Last week’s episode of Game of Thrones made an unfortunate case against the show’s writers straying too far from the source material. Deviations acknowledge that an adaptation in a different medium must address the context of that medium before strict faithfulness to the text, and the episode’s additions admirably attempted to give focus to George R. R. Martin’s weaker plotlines. Most obvious, and nominally welcome, of these alterations is Bran (Isaac Hempstead-Wright) getting to interact with other characters instead of endlessly wandering the forest with his usual, bland companions, the most interesting of whom is a giant who can only repeat his name ad infinitum. In execution, however, none of the changes seemed to do anything but pad out an hour of television, and a week later, only Michelle MacLaren’s brilliantly composed coda with the White Walkers sticks in the memory.
MacLaren also directs this episode, “First of His Name,” and once again her skills are on prominent display. Opening on Tommen’s (Dean-Charles Chapman) coronation, the episode switches between shots of the new king and his presumptive betrothed, Margaery (Natalie Dormer), eyeing each other. After the ceremony ends, a POV shot of Margaery looking at Tommen is interrupted by Cersei (Lena Headey), literally putting herself between her son and the new queen to maintain her slipping authority.
Compared to last week’s sizzle reel of the director’s talents, MacLaren talents are employed more subtly here, though this can largely be attributed to this episode sporting a much stronger script than that of “Oathkeeper.” One of MacLaren’s greatest contribution to “First of His Name” is a pervading sense of coldness. The mood befits an episode broadly devoted to the arranged marriages that make this world go ’round. For Margaery, the latest change in husbands works to her advantage, something even Cersei admits in a moment of candor as she describes fiercely loving her firstborn while also fearing what he would have become.
No one else, though, seems to be as fortunate. Cersei herself must contend with her impending nuptials to Loras Tyrell (Finn Jones), something Margaery references (in Dormer’s reliably unreadable delivery) when she says she doesn’t know whether to call Cersei “sister” or “mother.” Cersei’s father, Tywin (Charles Dance), discusses the wedding he’s imposing on his daughter as a line item in a budget, along with the now pointless expense of Joffrey’s ceremony and outstanding war debts to the Iron Bank. Meanwhile, Sansa (Sophie Turner), secreted away from one forced marriage, finds herself set up to marry her cousin, the sickly oddball Robin (Lino Facioli). Only Robin’s mother, Lysa (Kate Dickie), looks forward to her own upcoming wedding, though as she reverts back to a flighty, aroused girl in Littlefinger’s (Aidan Gillen) presence, she reveals just how much she’s done to win his “love,” her own desire blinding her to how thoroughly Littlefinger takes advantage of it.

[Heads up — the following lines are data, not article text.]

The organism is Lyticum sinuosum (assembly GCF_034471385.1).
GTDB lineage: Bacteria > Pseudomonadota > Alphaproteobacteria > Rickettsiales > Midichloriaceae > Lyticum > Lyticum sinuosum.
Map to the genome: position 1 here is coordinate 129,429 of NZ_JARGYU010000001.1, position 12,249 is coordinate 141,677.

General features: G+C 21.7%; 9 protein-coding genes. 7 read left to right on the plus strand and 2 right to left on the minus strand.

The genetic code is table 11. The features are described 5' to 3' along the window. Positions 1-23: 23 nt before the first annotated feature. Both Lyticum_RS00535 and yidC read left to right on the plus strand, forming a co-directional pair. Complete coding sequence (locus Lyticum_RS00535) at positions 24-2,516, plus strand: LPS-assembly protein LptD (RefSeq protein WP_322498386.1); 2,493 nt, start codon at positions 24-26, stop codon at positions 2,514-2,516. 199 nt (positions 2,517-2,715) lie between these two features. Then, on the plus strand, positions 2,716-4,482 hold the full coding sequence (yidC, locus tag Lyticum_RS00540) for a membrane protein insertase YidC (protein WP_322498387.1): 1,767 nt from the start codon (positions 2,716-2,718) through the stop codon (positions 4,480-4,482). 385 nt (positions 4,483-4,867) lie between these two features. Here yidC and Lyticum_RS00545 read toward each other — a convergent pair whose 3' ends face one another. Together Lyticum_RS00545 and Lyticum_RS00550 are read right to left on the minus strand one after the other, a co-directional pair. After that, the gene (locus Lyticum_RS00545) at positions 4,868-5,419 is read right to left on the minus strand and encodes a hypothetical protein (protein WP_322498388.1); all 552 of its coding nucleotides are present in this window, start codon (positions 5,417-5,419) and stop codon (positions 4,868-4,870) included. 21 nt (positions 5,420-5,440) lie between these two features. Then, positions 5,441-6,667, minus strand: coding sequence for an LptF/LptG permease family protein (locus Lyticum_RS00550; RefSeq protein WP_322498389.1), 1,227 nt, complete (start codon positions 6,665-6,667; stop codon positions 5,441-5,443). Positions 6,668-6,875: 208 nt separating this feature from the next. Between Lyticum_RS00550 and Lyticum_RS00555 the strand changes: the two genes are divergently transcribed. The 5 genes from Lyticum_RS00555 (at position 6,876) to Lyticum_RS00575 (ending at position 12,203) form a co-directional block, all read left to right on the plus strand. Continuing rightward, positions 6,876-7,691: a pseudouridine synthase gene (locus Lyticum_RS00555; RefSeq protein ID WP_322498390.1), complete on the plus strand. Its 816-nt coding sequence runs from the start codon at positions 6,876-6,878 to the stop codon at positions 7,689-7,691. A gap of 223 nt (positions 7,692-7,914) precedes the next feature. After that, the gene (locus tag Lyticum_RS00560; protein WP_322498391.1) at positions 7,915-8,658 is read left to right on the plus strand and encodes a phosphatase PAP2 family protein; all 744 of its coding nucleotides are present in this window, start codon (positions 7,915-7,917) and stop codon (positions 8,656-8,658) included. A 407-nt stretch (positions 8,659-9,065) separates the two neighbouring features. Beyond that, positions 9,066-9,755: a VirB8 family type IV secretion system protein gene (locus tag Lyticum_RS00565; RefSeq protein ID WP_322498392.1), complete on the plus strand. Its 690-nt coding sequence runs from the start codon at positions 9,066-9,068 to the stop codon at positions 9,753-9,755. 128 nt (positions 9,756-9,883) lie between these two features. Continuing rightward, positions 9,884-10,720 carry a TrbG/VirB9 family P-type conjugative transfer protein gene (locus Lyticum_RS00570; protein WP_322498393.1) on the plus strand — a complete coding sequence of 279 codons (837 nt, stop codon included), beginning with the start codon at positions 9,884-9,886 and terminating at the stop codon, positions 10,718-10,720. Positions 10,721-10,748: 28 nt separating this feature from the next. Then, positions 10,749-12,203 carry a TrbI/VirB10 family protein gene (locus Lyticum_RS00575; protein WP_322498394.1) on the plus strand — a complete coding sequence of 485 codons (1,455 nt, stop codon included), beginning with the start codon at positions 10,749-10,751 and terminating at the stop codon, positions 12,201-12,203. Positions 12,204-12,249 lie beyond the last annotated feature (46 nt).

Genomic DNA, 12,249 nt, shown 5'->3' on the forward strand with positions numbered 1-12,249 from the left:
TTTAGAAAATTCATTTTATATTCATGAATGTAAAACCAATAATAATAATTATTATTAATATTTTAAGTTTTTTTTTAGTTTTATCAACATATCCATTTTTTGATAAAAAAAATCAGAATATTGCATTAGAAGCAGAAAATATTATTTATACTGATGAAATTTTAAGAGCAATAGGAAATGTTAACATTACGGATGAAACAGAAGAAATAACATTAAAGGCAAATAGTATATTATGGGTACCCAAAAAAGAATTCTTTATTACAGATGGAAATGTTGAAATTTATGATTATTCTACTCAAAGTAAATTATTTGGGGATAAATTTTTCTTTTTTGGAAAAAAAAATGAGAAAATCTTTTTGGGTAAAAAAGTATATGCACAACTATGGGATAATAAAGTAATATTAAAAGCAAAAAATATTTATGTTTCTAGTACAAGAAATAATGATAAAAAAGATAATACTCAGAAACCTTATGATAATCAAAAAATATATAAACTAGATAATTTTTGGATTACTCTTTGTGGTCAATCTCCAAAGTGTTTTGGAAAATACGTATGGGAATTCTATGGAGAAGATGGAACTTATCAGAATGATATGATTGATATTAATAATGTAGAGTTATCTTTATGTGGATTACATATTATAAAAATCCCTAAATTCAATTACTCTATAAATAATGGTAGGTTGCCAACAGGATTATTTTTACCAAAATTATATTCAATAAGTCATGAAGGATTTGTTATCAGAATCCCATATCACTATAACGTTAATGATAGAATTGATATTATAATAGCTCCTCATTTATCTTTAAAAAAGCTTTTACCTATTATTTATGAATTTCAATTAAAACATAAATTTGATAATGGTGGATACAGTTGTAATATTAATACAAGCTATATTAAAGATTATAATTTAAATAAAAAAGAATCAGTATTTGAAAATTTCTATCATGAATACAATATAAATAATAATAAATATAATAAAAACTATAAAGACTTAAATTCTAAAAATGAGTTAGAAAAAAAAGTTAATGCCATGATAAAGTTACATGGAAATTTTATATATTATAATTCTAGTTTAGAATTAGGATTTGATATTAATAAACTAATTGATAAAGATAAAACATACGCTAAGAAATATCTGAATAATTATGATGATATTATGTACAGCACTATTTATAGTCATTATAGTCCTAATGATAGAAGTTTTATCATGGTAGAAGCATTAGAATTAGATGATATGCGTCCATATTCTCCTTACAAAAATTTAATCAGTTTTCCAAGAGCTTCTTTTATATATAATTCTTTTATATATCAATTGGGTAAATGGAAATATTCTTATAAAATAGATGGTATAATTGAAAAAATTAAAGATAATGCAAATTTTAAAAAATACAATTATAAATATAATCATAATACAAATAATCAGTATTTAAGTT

MacLaren’s direction shines in the airlessness that categorizes these scenes, a vacuum seal that drains any talk of betrothal of joy and leaves only the feeling of someone being screwed over. The episode returns to Bran to conclude his stay at Craster’s Keep with more intimated rape and violence, yet the most gripping thing to happen in the whole episode is Lysa’s conversation with Sansa. Initially pleasant with her niece, Lysa escalates the tension when, in a fit of jealous rage, she presses Sansa on whether or not the girl slept with Littlefinger. Lysa’s hands tighten around Sansa’s arms, and even the two-shots of Lysa interrogating Sansa convey a vice-like constriction around the young woman.
With “First of His Name,” Game of Thrones papers over the previous episode’s listless plots and callous sexual violence to return to the season’s intriguing strategy of studying the aftermath of the War of Five Kings by way of the show’s women. Apart from the marriage-planning, the episode moves across the Narrow Sea to find Daenerys (Emilia Clarke) resolving to stay in the East to quell the slaver reprisals against her conquests, putting her plans of invading King’s Landing and taking back Westeros on hold in order to adequately rule the lands she already upset. It’s a prudent gesture that shows the young queen taking charge, but it’s also a move that a male ruler likely wouldn’t have made with his birthright still awaiting him. Daenerys has sacked multiple city-states, but she understands that unless she can prove herself a fit queen in the East, she will return to Westeros still seen as nothing but a jumped-up little girl.
But the episode’s defining scene occurs between Cersei and Oberyn Martell (Pedro Pascal). The adversarial relationship between the Lannisters and Martells momentarily dissipates as the two bond over the children violently taken from their families. The conversation eventually turns to Cersei’s daughter, sent to live with the Martells back when the war approached King’s Landing. Now steeped in paranoia, Cersei fears what might happen to her child, and Oberyn attempts to reassure her, “We don’t hurt little girls in Dorne.” Cersei’s response, “Everywhere in the world, they hurt little girls,” could well be the tagline for the show’s fourth season.
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